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  • Grupo Antillano: The Art of Afro-Cuba by Alejandro de la Fuente
  • Rafael Ocasio
Grupo Antillano: The Art of Afro-Cuba. By Alejandro de la Fuente. Pittsburgh: The University of Pittsburgh Press, 2013. Pp 348. Illustrations. $49.95 cloth.

The ideological effects of the Cuban Revolution of 1959 impacted the national creative scene through exploration of the influence of African cultures on the formation of a Cuban identity. In regard to regional trends of Afro-Antillean connections, Cuban Revolutionary intellectuals and artists set out, in the words of Eugenio Hernández Espinosa, to explore “the presence of traditions of African origins in literature and the arts, devoid of exoticism and popular pseudo-culture” (p. 15). Hernández Espinosa, a playwright, was among the founding members of Grupo Antillano—a group of Cuban artists, writers, and other intellectuals who explored the African components of Cuban Antillean (Caribbean) culture. Although Grupo Antillano, founded in 1978, had a [End Page 770] short existence (until 1983), it was a notable force that promoted the careers of Cuban painters and other plastic artists, some of them with international exposure.

De la Fuente traces the careers of Cuban artists (painters, sculptors, and graphic artists) through reproductions in black and white, and many in color, of representative works. These artists had different styles and used different motifs; however, they were linked by their explorations of aspects of Afro-Cuban culture, particularly in the reproduction of religious items. The text is bilingual, and all the articles (from one to 24 pages long) seem to have been commissioned for this book. Newspaper clippings were widely used, along with examples of gallery exhibit brochures, making this book attractive reading and a useful source of information about Grupo Antillano’s myriad cultural events, most of them in Havana.

The book is divided into six sections that offer a multidisciplinary approach to this pluralistic, creative group. Section one, “Testimonies/Testimonios,” documents the importance of Grupo Antillano at the time of its founding and its lasting effects, through today. Among the most important testimonials is that of Rafael Queneditt Morales, who as a founding member offers a critical account of Grupo Antillano’s methodology while delving into “the deep roots that shaped us and which had been the source of exclusion and discrimination” (p. 2). Queneditt Morales stresses that the process of authentication of Afro-Cuban culture included re-examination of key texts by reputable intellectuals such as the anthropologist Fernando Ortiz. Among the scholars involved with Grupo Antillano’s earliest organizational meetings were Rogelio Martínez Furé, Eugenio Hernández Espinosa, and Sergio Vitier.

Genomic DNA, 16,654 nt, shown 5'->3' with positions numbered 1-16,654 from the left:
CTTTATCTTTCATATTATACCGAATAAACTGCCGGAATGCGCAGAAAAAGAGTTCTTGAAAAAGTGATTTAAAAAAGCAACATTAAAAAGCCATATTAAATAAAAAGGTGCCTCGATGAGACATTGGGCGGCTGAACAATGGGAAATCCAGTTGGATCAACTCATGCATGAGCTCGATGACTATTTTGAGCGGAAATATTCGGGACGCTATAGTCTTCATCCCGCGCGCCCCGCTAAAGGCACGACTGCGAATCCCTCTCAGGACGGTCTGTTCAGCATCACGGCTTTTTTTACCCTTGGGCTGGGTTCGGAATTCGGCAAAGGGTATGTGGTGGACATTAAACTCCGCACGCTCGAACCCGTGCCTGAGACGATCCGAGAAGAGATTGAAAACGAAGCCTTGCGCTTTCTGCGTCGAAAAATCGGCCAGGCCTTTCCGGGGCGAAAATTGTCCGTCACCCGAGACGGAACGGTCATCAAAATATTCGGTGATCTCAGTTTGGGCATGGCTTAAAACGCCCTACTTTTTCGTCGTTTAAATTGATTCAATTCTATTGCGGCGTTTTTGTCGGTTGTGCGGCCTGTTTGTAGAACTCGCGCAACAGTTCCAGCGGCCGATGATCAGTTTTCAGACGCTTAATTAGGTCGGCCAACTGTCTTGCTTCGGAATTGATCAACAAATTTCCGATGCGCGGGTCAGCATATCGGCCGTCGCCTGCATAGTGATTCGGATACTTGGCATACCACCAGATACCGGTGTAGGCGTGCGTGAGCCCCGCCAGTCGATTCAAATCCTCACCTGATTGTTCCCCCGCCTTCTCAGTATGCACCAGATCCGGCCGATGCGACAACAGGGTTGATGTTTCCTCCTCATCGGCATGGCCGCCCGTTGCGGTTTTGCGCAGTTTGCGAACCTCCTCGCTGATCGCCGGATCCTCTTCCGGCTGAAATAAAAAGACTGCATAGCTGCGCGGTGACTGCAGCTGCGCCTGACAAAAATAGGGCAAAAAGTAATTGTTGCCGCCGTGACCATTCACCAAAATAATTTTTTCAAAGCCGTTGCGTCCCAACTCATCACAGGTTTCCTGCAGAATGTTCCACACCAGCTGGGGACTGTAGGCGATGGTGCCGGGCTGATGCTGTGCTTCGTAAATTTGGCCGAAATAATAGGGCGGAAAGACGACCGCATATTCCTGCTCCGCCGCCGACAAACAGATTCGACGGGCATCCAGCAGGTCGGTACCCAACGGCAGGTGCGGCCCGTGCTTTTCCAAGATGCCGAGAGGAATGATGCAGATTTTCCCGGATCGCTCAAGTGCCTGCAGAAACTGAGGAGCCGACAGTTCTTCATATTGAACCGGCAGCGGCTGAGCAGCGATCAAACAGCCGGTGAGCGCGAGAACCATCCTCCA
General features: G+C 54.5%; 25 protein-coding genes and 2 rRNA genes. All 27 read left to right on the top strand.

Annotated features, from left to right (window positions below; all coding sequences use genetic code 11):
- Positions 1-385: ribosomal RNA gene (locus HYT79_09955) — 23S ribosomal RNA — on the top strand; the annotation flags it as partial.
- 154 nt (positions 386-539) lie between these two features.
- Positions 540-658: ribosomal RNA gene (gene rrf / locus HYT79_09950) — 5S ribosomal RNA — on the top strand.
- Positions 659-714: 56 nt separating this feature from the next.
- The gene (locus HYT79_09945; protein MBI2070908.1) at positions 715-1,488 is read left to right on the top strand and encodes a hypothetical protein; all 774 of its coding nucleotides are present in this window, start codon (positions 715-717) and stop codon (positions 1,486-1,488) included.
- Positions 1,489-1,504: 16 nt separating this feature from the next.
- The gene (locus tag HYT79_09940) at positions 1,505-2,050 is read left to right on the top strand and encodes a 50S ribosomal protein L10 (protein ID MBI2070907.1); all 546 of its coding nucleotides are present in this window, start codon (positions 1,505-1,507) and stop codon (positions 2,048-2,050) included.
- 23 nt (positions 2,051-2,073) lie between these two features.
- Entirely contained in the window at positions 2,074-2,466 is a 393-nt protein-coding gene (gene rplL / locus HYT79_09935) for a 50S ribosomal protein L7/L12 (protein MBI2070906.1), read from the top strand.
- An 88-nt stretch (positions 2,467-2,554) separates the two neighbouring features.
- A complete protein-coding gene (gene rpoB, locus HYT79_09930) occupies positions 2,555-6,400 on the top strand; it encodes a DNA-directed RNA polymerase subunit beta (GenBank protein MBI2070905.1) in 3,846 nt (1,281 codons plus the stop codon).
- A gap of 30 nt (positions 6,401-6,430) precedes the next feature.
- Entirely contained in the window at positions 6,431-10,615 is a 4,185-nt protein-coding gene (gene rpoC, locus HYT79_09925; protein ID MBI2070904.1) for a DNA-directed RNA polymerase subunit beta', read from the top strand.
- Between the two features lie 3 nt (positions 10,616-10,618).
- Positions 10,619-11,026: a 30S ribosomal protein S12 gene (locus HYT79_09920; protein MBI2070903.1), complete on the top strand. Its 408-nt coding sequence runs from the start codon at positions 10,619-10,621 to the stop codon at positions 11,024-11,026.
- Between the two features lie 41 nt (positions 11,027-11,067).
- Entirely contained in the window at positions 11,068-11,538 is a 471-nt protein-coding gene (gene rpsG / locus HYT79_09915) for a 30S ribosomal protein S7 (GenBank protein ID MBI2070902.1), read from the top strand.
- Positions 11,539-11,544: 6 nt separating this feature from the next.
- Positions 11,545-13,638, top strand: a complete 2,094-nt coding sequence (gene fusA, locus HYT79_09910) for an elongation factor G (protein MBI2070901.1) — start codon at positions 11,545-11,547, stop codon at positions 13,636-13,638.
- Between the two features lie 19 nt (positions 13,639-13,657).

A more critical approach to the subject of Afro-Cuban culture is the subject of section two, “Essays/Ensayos.” Guillermina Ramos presents Grupo Antillano activities as part of an avant-garde movement that sought to trace the historical continuum initiated in the sixteenth century with slavery practices. This type of research uncovered a rich source of “postcolonial metanarrative,” story lines that eventually became subjects of Grupo Antillano’s artists. Judith Bettelheim addresses the issue that, in spite of Grupo Antillano’s fairly large scope of projects, “racial prejudice [may] account for erasure of Grupo Antillano from art history texts” (p. 40). Although this was a thorny issue, particularly within a revolutionary ideology that sought racial equality for all Cubans, Bettelheim’s analysis of two of Grupo Antillano’s artists, Ramón Haití and Rafael Queneditt, discusses that their emphasis on the “craft” and their “return to formal devices” might have been seen as too traditional by up-and-coming revolutionary artists. A final article closes this section with a critical look at slavery practices, particularly at the influence of runaway slaves (cimarrones) on the Grupo’s artists.

The last sections, “Exhibits/Exposiciones, 1978–1983” and “Tribute Exhibition/Exposición Homenaje,” gather multiple facsimiles of documents that trace the foundation of Grupo Antillano, including the original statement of purpose, written as political and aesthetic manifestos. As in other sections, representative examples of paintings and of sculptures illustrate diversity of subjects and styles among the artists. The newspaper [End Page 771] clippings provide proof of the types of critical examination that these exhibits exerted upon Cuban critical circles...


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